Power management options (ACPI, APM)

APM (Advanced Power Management) BIOS Support

    • depends on PM && !X86_VISWS

  • Option: APM
    • Kernel Versions: ...
    • (on/off/module) APM (Advanced Power Management) BIOS support
    • depends on PM && PM_LEGACY
      APM is a BIOS specification for saving power using several different techniques. This is mostly useful for battery powered laptops with APM compliant BIOSes. If you say Y here, the system time will be reset after a RESUME operation, the /proc/apm device will provide battery status information, and user-space programs will receive notification of APM "events" (e.g. battery status change).
      If you select "Y" here, you can disable actual use of the APM BIOS by passing the "apm=off" option to the kernel at boot time.
      Note that the APM support is almost completely disabled for machines with more than one CPU.
      In order to use APM, you will need supporting software. For location and more information, read <file:Documentation/pm.txt> and the Battery Powered Linux mini-HOWTO, available from <http://www.tldp.org/docs.html#howto>.
      This driver does not spin down disk drives (see the hdparm(8) manpage ("man 8 hdparm") for that), and it doesn't turn off VESA-compliant "green" monitors.
      This driver does not support the TI 4000M TravelMate and the ACER 486/DX4/75 because they don't have compliant BIOSes. Many "green" desktop machines also don't have compliant BIOSes, and this driver may cause those machines to panic during the boot phase.
      Generally, if you don't have a battery in your machine, there isn't much point in using this driver and you should say N. If you get random kernel OOPSes or reboots that don't seem to be related to anything, try disabling/enabling this option (or disabling/enabling APM in your BIOS).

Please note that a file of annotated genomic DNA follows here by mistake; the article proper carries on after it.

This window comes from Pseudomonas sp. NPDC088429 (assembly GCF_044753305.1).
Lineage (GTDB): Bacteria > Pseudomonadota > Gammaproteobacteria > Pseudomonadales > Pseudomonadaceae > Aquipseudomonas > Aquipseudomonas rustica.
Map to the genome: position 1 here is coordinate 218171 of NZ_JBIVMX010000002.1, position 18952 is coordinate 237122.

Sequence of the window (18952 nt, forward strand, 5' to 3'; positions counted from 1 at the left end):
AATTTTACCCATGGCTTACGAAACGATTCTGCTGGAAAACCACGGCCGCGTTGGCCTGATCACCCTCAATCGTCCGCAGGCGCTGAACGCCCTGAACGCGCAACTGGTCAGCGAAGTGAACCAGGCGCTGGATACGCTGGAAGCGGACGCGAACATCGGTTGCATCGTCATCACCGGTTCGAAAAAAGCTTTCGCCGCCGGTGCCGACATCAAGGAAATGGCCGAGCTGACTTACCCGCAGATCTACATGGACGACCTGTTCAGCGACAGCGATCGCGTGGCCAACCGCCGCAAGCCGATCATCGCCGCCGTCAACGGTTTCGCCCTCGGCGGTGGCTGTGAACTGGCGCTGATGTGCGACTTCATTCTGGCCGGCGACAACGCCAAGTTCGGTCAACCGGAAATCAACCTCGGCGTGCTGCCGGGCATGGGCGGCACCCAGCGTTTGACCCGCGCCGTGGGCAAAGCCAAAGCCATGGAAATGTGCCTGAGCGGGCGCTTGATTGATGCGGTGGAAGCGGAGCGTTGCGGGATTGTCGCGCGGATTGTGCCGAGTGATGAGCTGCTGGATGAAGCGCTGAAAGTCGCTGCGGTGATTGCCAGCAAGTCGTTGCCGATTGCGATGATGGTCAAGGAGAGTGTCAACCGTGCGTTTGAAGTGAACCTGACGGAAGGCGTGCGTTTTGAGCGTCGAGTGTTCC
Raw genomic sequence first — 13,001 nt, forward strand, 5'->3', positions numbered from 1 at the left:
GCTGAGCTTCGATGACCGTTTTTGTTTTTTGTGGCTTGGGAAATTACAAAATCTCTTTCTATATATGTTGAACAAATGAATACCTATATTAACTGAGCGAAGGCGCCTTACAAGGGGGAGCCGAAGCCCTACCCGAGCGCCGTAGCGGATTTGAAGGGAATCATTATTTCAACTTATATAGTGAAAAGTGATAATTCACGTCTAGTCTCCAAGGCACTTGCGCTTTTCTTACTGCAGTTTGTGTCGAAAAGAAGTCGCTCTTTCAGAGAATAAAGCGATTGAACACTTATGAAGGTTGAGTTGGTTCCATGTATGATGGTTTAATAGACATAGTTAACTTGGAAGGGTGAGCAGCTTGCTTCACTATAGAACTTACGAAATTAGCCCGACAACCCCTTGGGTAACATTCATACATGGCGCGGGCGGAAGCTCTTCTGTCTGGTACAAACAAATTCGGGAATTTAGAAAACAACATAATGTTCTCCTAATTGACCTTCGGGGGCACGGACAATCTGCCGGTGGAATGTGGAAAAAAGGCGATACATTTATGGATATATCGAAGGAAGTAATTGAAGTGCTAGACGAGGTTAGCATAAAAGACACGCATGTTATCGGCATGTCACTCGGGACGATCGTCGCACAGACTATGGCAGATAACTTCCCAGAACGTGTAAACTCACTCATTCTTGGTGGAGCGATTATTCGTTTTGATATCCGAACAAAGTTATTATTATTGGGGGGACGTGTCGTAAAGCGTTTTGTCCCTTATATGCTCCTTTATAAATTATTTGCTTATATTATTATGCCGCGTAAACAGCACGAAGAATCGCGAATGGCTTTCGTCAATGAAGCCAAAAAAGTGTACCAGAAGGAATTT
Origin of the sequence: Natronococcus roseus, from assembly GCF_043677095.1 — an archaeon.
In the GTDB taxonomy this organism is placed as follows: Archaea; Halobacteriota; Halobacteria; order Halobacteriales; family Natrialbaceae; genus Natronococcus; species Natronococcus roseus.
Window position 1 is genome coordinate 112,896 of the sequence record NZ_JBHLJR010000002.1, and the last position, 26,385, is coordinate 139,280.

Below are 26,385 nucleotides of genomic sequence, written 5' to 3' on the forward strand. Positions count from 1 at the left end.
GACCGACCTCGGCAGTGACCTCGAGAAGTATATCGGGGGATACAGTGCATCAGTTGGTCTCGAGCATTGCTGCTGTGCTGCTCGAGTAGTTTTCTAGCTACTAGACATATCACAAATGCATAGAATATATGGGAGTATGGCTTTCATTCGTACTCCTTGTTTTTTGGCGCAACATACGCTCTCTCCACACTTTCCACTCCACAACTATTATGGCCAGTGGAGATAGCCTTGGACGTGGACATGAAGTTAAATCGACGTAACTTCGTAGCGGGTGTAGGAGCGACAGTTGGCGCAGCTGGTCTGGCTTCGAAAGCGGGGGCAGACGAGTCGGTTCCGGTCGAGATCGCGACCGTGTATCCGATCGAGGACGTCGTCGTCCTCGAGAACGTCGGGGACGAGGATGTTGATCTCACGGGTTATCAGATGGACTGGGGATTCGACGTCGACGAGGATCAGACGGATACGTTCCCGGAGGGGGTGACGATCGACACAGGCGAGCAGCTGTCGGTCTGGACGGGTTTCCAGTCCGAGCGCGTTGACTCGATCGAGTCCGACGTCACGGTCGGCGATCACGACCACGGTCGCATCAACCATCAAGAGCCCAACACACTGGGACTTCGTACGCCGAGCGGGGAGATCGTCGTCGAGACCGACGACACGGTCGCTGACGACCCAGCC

Some other things you should try when experiencing seemingly random, weird problems:
      1) make sure that you have enough swap space and that it is enabled. 2) pass the "no-hlt" option to the kernel 3) switch on floating point emulation in the kernel and pass the "no387" option to the kernel 4) pass the "floppy=nodma" option to the kernel 5) pass the "mem=4M" option to the kernel (thereby disabling all but the first 4 MB of RAM) 6) make sure that the CPU is not over clocked. 7) read the sig11 FAQ at <http://www.bitwizard.nl/sig11/> 8) disable the cache from your BIOS settings 9) install a fan for the video card or exchange video RAM 10) install a better fan for the CPU 11) exchange RAM chips 12) exchange the motherboard.
      To compile this driver as a module, choose M here: the module will be called apm.

    • Kernel Versions: ...
    • (on/off) Ignore USER SUSPEND
    • depends on APM
      This option will ignore USER SUSPEND requests. On machines with a compliant APM BIOS, you want to say N. However, on the NEC Versa M series notebooks, it is necessary to say Y because of a BIOS bug.

  • Option: APM_DO_ENABLE
    • Kernel Versions: ...
    • (on/off) Enable PM at boot time
    • depends on APM